Does ecosystem and evolutionary stability include rare species?

Michael L. McKinney, Julie L. Lockwood, Daniel R. Frederick

Research output: Contribution to journalArticle

33 Citations (Scopus)

Abstract

The appearance of faunal stability in the fossil record occurs because mainly abundant species are preserved and sampled. The paleontologist does not therefore observe many rare species with high ecological and evolutionary turnover rates. High ecological turnover refers to higher rates of local extinction and recolonization for rare species in the community. There is also evidence that many rare species, because they are trophically or otherwise specialized, are less tightly integrated into ecosystems than abundant species. Higher evolutionary turnover in rare species is seen in their higher rates of extinction and speciation compared to abundant species. A simulation with foraminifera communities shows that high numbers of individuals must be preserved and sampled to properly characterize original community species diversity. Despite the benefit of time-averaging which can often enhance fossil completeness, taphonomic studies indicate that a substantial fraction of the original species in a community are ultimately unsampled in subfossil and young fossils. This problem is probably worse in older (e.g., Paleozoic) fossils. We show how spatial and temporal patterns of abundance are mixed in a community. Because spatio-temporal abundance patterns of species may be linked biologically, with rare species having a patchier (less uniform) distribution in both time and space, the intermixing of spatial and temporal patterns in the record may still provide important data. Rare species thus seem to have greater temporal and spatial abundance variation on both ecological and geological time scales. The biased perception of community stasis may depend on the degree of resolution. Observation of Recent through young fossil communities provides higher resolution that permits perception of individualistic behavior of rare species via higher rates of extinction, speciation and migration. Coarse scales of observation, such as the biofacies, largely filter out the 'noise' of rare species community flux and one sees suites of coexisting abundant species, with minor and covariant abundance changes. These co-occurring abundant species are extinguished only by large-scale disturbances. But the perceived coordinated stasis of abundant species may be real. Abundant species tend to be more eurytopic and biotically interconnected, to form the 'framework' of the community, with rare species in spatial and temporal flux through this framework.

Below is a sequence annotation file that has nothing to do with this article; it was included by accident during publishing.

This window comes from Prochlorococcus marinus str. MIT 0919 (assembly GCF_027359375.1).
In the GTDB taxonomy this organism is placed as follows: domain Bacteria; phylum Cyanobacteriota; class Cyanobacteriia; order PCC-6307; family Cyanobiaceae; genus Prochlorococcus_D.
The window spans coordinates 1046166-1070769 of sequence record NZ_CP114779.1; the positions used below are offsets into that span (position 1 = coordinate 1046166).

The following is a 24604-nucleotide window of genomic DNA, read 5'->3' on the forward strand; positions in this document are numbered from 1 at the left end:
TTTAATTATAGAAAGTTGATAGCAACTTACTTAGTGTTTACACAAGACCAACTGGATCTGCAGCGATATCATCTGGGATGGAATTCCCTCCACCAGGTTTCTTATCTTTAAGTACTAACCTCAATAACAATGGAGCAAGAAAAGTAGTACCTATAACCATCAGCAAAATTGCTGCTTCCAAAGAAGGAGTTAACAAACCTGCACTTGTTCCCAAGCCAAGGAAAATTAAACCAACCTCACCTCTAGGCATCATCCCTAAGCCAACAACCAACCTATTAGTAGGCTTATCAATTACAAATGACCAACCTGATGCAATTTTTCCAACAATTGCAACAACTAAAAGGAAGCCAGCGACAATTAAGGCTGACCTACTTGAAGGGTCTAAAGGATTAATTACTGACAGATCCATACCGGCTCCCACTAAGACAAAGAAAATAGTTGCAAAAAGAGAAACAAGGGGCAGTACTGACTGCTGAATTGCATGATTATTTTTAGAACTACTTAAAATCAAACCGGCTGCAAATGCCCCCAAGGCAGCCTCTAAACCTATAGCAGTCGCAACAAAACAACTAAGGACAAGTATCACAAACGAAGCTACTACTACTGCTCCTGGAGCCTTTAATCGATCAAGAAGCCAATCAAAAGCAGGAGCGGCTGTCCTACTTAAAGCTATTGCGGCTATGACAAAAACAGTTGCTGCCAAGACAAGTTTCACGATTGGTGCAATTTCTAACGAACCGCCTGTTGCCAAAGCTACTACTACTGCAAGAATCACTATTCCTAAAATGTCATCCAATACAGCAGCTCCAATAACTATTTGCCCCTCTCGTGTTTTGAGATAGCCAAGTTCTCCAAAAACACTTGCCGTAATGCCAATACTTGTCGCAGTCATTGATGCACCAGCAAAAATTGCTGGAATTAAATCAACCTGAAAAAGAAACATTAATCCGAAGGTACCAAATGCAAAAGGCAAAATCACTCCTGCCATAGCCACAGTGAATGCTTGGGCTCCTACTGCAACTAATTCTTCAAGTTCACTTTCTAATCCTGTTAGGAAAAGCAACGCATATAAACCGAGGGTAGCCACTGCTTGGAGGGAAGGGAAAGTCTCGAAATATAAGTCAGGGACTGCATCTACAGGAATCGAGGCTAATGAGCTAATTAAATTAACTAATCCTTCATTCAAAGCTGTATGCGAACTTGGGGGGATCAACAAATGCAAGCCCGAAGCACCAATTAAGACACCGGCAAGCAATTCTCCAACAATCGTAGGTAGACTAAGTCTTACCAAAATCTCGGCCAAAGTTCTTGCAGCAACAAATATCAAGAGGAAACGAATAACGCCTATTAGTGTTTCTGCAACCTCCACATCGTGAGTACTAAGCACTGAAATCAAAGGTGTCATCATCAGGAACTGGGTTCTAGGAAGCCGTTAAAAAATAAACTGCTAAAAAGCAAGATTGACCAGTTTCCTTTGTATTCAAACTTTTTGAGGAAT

Original languageEnglish (US)
Pages (from-to)191-207
Number of pages17
JournalPalaeogeography, Palaeoclimatology, Palaeoecology
Volume127
Issue number1-4
DOIs
StatePublished - Dec 20 1996
Externally publishedYes

Fingerprint

rare species
ecosystems
ecosystem
fossils
fossil
turnover
extinction
subfossil
biofacies
local extinction
geological time
recolonization
fossil record
space and time
foraminifera
spatial variation
species diversity
Paleozoic
filter
timescale

All Science Journal Classification (ASJC) codes

  • Earth-Surface Processes
  • Ecology, Evolution, Behavior and Systematics
  • Oceanography
  • Palaeontology

Keywords

  • abundance
  • evolution
  • extinction
  • rarity
  • stability
  • stasis

Cite this

McKinney, Michael L. ; Lockwood, Julie L. ; Frederick, Daniel R. / Does ecosystem and evolutionary stability include rare species?. In: Palaeogeography, Palaeoclimatology, Palaeoecology. 1996 ; Vol. 127, No. 1-4. pp. 191-207.
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Does ecosystem and evolutionary stability include rare species? / McKinney, Michael L.; Lockwood, Julie L.; Frederick, Daniel R.

In: Palaeogeography, Palaeoclimatology, Palaeoecology, Vol. 127, No. 1-4, 20.12.1996, p. 191-207.

Research output: Contribution to journalArticle

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